I can't underestimate the significance of this realization.  For there is always this 'challenge' raised by those who deny the authenticity of the discovery - namely to explain a context for the existence of a 'secret gospel.'  We have now uncovered just such a context for just as Irenaeus makes absolutely certain that it is 'unlawful' to say that what Peter and the apostles 'publicly preached' was inferior to the "perfect knowledge" established in the gospel of those who called themselves 'gnostics.'  For in Clement's Letter to Theodore we read:

As for Mark, then, during Peter's stay in Rome he wrote an account of the Lord's doings, not, however, declaring all of them, nor yet hinting at the secret ones, but selecting what he thought most useful for increasing the faith of those who were being instructed. But when Peter died a martyr, Mark came over to Alexandria, bringing both his own notes and those of Peter, from which he transferred to his former book the things suitable to whatever makes for progress toward knowledge. Thus he composed a more spiritual Gospel for the use of those who were being perfected. Nevertheless, he yet did not divulge the things not to be uttered, nor did he write down the hierophantic teaching of the Lord, but to the stories already written he added yet others and, moreover, brought in certain sayings of which he knew the interpretation would, as a mystagogue, lead the hearers into the innermost sanctuary of that truth hidden by seven veils. Thus, in sum, he prepared matters, neither grudgingly nor incautiously, in my opinion, and, dying, he left his composition to the church in Alexandria, where it even yet is most carefully guarded, being read only to those who are being initiated into the great mysteries.[To Theodore 2.15 - 28]

It is amazing to see how the two traditions agree with one another.  Clement the Alexandrian is saying exactly what Irenaeus condemns as 'unlawful' (Lat. fas).  What was established with the apostle Peter was ultimately 'improved' by Mark.  Irenaeus's mocking of the gnostics claim to have a gospel of 'perfect knowledge' finds agreement with Clement's positive description of the contents of Secret Mark. 

Clement brings forward two sentences to describe the composition that Mark finally completed by adding something to Peter's hypomnemata:

Mark came over to Alexandria, bringing both his own notes and those of Peter, from which he transferred to his former book the things suitable to whatever makes for progress toward knowledge. Thus he composed a more spiritual Gospel for the use of those who were being perfected

We should even go so far as to say that Irenaeus specifically identifies a group of followers of Mark with holding this exact same position.  As we read in Book One again:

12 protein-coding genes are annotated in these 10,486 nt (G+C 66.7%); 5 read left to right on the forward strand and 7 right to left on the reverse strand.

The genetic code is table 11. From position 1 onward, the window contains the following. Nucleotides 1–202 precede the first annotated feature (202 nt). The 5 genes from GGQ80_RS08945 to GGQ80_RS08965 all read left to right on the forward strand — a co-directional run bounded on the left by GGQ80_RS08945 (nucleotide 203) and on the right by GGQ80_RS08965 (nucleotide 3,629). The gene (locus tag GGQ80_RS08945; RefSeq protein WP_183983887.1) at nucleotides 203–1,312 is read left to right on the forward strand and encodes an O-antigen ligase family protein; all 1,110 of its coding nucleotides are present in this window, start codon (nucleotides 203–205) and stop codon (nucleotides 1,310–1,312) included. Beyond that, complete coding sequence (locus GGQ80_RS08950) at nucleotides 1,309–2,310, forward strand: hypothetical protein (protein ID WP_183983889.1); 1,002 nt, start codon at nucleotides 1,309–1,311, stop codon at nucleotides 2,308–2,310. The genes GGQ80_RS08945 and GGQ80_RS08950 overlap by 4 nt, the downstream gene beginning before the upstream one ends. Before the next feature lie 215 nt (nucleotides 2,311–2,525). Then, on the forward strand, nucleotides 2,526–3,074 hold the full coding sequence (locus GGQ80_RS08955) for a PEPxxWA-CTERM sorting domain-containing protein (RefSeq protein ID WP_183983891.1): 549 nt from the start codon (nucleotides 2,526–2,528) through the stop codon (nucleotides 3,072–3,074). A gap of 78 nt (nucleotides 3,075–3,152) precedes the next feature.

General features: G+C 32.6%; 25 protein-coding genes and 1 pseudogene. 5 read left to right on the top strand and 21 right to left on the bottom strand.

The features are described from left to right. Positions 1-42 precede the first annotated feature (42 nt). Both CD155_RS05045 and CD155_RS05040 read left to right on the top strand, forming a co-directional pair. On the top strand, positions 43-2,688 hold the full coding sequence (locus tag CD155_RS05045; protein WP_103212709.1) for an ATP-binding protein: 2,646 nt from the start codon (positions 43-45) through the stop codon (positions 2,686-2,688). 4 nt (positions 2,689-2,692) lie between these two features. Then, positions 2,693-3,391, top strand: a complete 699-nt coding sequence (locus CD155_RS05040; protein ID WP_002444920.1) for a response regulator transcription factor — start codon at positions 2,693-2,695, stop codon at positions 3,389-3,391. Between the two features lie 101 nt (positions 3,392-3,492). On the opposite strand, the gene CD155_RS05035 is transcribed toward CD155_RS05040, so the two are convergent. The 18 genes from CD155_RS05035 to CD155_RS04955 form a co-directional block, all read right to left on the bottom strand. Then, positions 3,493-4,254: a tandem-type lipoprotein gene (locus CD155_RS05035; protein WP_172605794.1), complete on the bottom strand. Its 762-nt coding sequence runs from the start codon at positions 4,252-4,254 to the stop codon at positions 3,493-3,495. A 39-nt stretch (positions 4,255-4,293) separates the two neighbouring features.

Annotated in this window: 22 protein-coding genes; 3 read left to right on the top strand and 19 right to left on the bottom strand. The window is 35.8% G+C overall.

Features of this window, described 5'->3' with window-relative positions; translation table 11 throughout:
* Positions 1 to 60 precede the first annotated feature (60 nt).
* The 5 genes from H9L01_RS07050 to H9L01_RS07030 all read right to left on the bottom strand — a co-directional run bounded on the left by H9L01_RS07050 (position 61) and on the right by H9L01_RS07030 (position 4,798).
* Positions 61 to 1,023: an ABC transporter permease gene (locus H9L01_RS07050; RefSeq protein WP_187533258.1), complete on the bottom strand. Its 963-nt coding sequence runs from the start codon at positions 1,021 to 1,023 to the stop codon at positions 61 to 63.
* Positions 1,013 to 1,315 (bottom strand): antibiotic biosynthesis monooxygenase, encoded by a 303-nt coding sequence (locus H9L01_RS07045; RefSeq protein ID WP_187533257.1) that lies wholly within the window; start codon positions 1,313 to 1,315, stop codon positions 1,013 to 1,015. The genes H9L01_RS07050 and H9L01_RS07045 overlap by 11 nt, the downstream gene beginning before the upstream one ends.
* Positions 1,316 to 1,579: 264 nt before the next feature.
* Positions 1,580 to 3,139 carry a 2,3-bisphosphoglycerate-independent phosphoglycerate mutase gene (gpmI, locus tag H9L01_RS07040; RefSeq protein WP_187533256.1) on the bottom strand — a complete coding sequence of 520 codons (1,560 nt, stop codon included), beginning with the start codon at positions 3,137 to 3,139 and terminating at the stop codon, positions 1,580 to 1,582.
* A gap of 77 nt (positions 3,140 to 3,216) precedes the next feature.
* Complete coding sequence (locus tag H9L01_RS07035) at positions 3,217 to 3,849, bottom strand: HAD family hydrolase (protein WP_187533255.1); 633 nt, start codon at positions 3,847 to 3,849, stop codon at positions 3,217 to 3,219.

They [the followers of Mark] proclaim themselves as being "perfect," so that no one can be compared to them with respect to the immensity of their knowledge, nor even were you to mention Paul or Peter, or any other of the apostles. They assert that they themselves know more than all others, and that they alone have imbibed the greatness of the knowledge of that power which is unspeakable. They also maintain that they have attained to a height above all power, and that therefore they are free in every respect to act as they please, having no one to fear in anything [AH 1.13.6]

I have put foward fifty proofs that Irenaeus's 'Marcosian' sect is actually a tradition associated with the Alexandrian St. Mark.  Clement himself would clearly be described as just such a followers of Mark by a side by side comparison of their common faith. 

What we have been suggesting for some time is that the situation in late second century Christianity was actually a lot simpler than scholars have previously recognized.  While Against Heresies now mentions three distinct heresies - Marcionites, Marcosians and Marcellinians (also called Carpocratians) - there was really only an original Alexandrian tradition of St. Mark and a related and very influential sect associated with a Christian woman named Marcia or Marcellina who came to Rome in the middle of the second century.  The fact that 'Marcellina' and 'Marcion' are both diminutive forms of the name Mark (in Latin and Greek) is likely the source of the confusion.  Jerome apparently even goes so far as to misidentify that Marcellina as the female Marcionite who introduced this heresy to Rome. 

So it is then that while Irenaeus condemns 'those of Mark' who unlawfully promote the idea of a 'more perfect gospel' than the message preached by Peter and the apostles, Clement by contrast blames the Carpocratian sect associated - in other sources - with Marcellina.  A description of Marcellina's 'Carpocratian' sect has been added to the writings of Irenaeus which clearly sounds eerily reminiscent of the aforementioned description of the so-called 'Marcosians.  We read:

This idea [the idea of a god higher than the Creator] has raised them to such a pitch of pride, that some of them declare themselves similar to Jesus; while others, still more mighty, maintain that they are superior to his disciples, such as Peter and Paul, and the rest of the apostles, whom they consider to be in no respect inferior to Jesus. For their souls, descending from the same sphere as his, and therefore despising in like manner the creators of the world, are deemed worthy of the same power, and again depart to the same place. But if any one shall have despised the things in this world more than he did, he thus proves himself superior to him. [AH i.25.4]

By now my regular readership knows that I believe the inherent ambiguity in the original hypomnemata caused this confusing state of affairs.  But what matters for our immediate purposes is the fact that Clement's motives for hiding the 'secret gospel' is now clearly manifest.  He was afraid of breaking the law.